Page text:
- Paperback: 352 pages
- Publisher: Simon & Schuster; Reprint edition (June 6, 2003)
- Language: English
- ISBN-10: 0743224884
- ISBN-13: 978-0743224888
- Product Dimensions: 5.5 x 0.9 x 8.4 inches
- Shipping Weight: 10.6 ounces (View shipping rates and policies)
- Average Customer Review: 246 customer reviews
- Amazon Best Sellers Rank: #162,746 in Books (See Top 100 in Books)
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Confessions of a Street Addict Paperback – June 6, 2003
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David Denby The New Yorker Bellicose, self-justifying, coarse, infantile, lovable, and even at times, saintly....He is the greatest public generator of excitement and knowledge about the market today.
The Washington Post Book World There may be no better glimpse into the workings of Wall Street over the past fifteen years than this one, which can be read with pleasure even by those who don't know a bull from a bear....a riveting memoir.
USA Today Unflinching, rat-a-tat-tat style...[Cramer's] hair-raising descriptions of Wall Street in the waning days of the bull market are worth the price of admission....a cautionary tale for any small investor tempted by stock market hype and mania.
About the Author
James J. Cramer is host of CNBC’s Mad Money and cofounder of TheStreet.com. His many books include Confessions of a Street Addict, Jim Cramer’s Getting Back to Even, Jim Cramer’s Mad Money, Jim Cramer’s Real Money, Jim Cramer’s Stay Mad for Life.
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Cramer's life on Wall Street was no walk in the park. He was sedulous, waking up as early as 3am in quotidian-like fashion with minimal sleep. Everyday that was repleted with activities that started with running the hedgefund, working on his side project - TheStreet, writing many articles, and doing many on-air television appearances then [trying to] accommodate it all with family time. Part of the 'confession' was that he got so obsessed with the market that he often lost touch of higher priority (e.g. familial) things. Some examples: missed his sister's wedding (the situation was understandable though), impulsively taking a call about the market right after his child's conception, and his betrayal of his good friend Marty over a charlatan scumbag. There's two sides to every story, and even though the media may have crudely (and unfairly) portrayed Cramer as a vociferous, egotistical, charlatan - he had his side. Much was elucidated, with what I feel was with much honesty.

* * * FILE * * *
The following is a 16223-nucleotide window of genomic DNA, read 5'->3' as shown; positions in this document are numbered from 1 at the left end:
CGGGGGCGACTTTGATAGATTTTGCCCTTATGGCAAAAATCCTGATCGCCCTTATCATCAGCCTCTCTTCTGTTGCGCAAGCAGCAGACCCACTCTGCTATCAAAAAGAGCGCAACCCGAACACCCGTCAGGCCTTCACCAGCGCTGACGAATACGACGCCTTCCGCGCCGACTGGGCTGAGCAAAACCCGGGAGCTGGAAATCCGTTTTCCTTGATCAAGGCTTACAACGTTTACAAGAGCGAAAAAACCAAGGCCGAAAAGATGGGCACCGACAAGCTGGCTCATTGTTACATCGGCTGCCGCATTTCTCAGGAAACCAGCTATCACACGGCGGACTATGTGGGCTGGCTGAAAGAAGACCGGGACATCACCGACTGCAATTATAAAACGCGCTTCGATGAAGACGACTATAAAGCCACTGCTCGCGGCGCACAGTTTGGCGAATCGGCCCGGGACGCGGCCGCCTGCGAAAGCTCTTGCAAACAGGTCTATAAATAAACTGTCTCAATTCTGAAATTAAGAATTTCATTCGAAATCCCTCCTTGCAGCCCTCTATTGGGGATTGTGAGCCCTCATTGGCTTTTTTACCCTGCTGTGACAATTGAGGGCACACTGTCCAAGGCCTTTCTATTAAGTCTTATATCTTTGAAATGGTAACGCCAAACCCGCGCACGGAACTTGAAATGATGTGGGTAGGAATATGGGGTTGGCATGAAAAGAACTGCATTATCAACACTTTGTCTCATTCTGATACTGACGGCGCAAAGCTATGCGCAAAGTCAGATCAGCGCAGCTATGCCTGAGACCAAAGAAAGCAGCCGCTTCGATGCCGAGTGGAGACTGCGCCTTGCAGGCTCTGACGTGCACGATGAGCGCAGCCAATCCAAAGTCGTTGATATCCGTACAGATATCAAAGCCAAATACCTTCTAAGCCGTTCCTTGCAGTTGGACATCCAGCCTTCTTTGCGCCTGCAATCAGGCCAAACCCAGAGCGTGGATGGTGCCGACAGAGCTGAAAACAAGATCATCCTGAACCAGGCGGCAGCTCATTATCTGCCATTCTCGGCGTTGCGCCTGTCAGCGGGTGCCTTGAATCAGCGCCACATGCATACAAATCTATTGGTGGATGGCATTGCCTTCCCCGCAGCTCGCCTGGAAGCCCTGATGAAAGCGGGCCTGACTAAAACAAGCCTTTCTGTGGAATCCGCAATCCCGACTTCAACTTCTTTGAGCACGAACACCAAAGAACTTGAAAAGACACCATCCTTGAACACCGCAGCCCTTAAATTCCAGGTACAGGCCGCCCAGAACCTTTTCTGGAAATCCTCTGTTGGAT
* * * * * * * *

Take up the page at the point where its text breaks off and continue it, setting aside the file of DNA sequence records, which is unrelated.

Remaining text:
The tone is sometimes overtly pretentious, and the text [sometimes] could be described as braggadocio but at the same time humble (e.g. his musing that went by something similar to "im such an idiot") but it doesn't take away the quality or the veracity of the book. Cramer's outspoken and confident, and the combination can falsely project conceitedness. He was very candid and delegated much of his success to those around him. I don't know how I can emphasize this more besides quoting the last words in the text "I am lucky. And it's better to be lucky than good". Take this into consideration and enjoy the book!
To put it simply, this book feels very....raw to say the least. Everything Cramer says is very personal, engaging and easy to sympathize with. Everything Cramer went through while running his hedge fund is covered. All the criticism and accusations he went through, the tough times when he felt stuck with low returns, the issues he faced when Long Term capital management went under etc.
This book also covers a lot of other stuff like how he got started, his tumultuous relationship with his first investor, and his obsession with making the stock market a hobby/passion for the average america.
Overall this book does a good job of expressing how hard working, passionate, and borderline obsessed hedge fund manager who outperform are, while showing off their vulnerable life can be outside of their secretive world
This book offers a lot of insight into the world of hedge fund which is mostly kept hidden. This includes both some of the trading strategies used, methods of analysis (fundamental and technical), and the politics involved. It also details how the Hedge Fund are true market makers that are able to shape the markets based on a number of maneuvers. In addition, this book offers insight into the world of financial analysis and news, as Jim talks about The [...] that he co-founded. This part of the book helps understand the .com burst and put it into context. This section also offers tremendous insight into the stock underwriting process and the associated IPOs. All that being said, it shows how trading can become a lethal addiction. An addiction in which any loss can have severe consequences for the underlying financial institution and reminds us that "you are only as good as your last trade". A thrilling, highly recommended book.
Most recent customer reviews
Chapter 1 is a must read